Pakistan is on the brink of a financial breakthrough, as the State Bank of Pakistan (SBP) anticipates the International Monetary Fund (IMF) loan programme worth $6.5 billion will soon be revived. The bank has projected that the foreign exchange reserves will be above $10 billion by the end of June 2023, according to SBP Governor Jameel Ahmad.
Speaking at an analyst briefing on the latest monetary policy statement, Ahmad stated that the bank had revised down its projection for the current account deficit (CAD) to below $6 billion for the current fiscal year.
In January 2023, the bank had projected the deficit (CAD) at around $9 billion for the year, it was learnt.
Experts believe that the revival of the IMF programme will lead to the removal of all restrictions on imports.
Topline Research’ analyst Yousuf M Farooq said in a note after attending the briefing that Ahmad said discussions are ongoing with IMF and that the last hurdle was financing commitments (from friendly countries), which he expected to come in soon.
According to Ismail Iqbal Securities Head of Research Fahd Rauf, Ahmad believes that “inflows are conditioned on the IMF programme, and once the staff-level agreement (SLA) is finalised with the IMF, the SBP is hopeful that foreign exchange reserves will exceed $10 billion by June 2023.”
The country’s foreign exchange reserves currently stand at $4.24 billion.
Ahmad held the briefing after announcing that the bank had increased its key policy rate by 100 basis points to 21%. Experts believe that this policy rate is at an all-time high.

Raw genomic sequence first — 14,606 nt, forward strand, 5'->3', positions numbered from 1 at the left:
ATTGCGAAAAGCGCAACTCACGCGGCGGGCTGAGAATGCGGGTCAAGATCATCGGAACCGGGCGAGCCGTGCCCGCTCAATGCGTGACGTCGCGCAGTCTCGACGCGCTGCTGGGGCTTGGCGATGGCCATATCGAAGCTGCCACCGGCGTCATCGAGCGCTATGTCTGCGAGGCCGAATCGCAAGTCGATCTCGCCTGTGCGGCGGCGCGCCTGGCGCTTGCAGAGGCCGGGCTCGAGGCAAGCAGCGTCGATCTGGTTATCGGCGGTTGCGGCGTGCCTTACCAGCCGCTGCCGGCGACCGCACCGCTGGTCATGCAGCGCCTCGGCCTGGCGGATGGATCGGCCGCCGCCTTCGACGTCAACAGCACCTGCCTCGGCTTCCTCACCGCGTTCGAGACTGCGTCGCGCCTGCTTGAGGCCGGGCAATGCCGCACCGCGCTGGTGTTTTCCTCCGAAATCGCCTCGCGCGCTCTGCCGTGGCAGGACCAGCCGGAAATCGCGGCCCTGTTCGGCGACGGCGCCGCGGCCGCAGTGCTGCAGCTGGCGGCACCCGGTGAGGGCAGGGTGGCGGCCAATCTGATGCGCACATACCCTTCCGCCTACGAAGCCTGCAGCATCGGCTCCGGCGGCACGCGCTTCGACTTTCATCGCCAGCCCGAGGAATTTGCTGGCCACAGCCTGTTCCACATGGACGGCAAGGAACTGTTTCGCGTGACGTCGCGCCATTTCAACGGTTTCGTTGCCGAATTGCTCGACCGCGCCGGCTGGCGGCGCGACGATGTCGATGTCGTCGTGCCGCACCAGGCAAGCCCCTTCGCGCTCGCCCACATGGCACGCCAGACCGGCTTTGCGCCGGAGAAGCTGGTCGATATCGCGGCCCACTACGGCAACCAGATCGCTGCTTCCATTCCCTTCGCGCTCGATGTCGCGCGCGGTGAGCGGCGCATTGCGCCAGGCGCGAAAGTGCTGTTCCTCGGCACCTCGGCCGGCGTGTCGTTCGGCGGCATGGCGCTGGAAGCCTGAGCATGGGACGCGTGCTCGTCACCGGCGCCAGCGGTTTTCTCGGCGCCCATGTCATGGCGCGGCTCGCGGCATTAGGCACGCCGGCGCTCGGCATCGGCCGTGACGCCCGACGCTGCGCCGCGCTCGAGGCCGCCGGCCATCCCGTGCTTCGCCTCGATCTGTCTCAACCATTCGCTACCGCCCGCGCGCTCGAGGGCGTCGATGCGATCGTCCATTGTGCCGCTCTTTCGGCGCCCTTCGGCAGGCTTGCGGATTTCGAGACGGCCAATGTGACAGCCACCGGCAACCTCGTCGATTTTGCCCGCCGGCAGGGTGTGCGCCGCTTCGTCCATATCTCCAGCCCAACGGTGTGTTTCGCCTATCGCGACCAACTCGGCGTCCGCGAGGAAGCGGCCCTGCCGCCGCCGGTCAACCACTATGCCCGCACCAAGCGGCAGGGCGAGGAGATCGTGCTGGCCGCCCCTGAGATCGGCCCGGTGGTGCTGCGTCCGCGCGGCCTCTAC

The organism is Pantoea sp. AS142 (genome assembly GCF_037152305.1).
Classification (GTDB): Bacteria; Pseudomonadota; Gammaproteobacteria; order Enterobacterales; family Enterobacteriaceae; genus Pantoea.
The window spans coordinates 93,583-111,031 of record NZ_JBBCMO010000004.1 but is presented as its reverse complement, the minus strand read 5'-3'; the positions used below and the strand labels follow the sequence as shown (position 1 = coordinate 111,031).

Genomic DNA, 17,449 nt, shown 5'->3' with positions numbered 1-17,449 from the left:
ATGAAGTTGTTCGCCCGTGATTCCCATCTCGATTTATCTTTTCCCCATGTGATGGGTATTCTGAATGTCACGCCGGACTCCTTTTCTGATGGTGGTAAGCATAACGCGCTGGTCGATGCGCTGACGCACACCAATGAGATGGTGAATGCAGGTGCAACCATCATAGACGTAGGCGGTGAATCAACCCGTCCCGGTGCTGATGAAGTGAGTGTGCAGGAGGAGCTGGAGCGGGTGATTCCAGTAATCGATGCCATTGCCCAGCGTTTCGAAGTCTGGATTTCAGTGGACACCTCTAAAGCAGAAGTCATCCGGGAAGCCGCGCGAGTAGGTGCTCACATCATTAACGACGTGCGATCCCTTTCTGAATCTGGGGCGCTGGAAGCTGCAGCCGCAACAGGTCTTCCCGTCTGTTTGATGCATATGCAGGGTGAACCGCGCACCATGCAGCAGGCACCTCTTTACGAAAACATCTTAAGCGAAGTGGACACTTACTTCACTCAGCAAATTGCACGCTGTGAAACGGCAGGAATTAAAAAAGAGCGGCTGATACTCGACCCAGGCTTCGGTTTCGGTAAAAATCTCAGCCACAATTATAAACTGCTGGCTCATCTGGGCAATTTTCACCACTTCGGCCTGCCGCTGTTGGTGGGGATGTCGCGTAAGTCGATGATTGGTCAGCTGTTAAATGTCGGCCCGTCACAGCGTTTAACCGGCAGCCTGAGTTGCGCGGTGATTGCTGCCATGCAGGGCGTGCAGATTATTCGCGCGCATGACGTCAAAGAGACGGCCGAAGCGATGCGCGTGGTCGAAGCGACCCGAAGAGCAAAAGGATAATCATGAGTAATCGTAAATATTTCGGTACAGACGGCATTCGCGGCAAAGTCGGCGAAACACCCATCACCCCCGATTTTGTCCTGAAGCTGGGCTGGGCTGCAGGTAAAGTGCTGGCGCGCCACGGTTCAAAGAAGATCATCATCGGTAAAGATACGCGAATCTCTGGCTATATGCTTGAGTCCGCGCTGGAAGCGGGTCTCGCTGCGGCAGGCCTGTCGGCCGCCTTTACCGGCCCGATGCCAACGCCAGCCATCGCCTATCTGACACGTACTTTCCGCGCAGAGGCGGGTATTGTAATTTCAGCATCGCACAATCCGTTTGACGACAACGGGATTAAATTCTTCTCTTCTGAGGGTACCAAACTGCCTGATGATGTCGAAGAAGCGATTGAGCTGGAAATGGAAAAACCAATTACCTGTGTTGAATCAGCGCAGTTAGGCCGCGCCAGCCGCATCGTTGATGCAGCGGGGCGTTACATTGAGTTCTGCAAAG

Now, Finance Minister Ishaq Dar is scheduled to visit the US from April 10 to 16 to attend the annual meetings of the IMF and the World Bank. He, along with a high official team, will talk to the IMF team for the revival of its loan programme.
Ahmad also stated that Pakistan is to repay foreign debt worth only $2.2 billion in three months, while the size of commercial loans stands at a meagre $100 million. Besides, the government remains hopeful that it will get foreign debt of another $2.3 billion rolled over until the end of June.
Ahmad’s briefing suggests that the government will manage with the critically low foreign exchange reserves, until the IMF programme is revived, and mitigate the risk of default on foreign debt repayment, going forward.
“Nonetheless, the overall balance of payments position continues to remain under stress, with foreign exchange reserves still at low levels,” according to SBP’s latest monetary policy statement. The statement emphasises that “the early conclusion of the 9th review under the IMF programme is critical to rebuild the FX reserve buffers.”
The statement says that economic activities have continued to slow down for multiple reasons, including the continuous monetary policy tightening itself. “Growth in FY23 will be significantly lower than the post-floods assessment of November 2022. Growth in tax revenues has remained below target, amidst a slowdown in economic activity, reduction in imports, and inadequate policy focus on expanding the tax net, while debt servicing has increased,” it said.
Published in The Express Tribune, April 5th, 2023.
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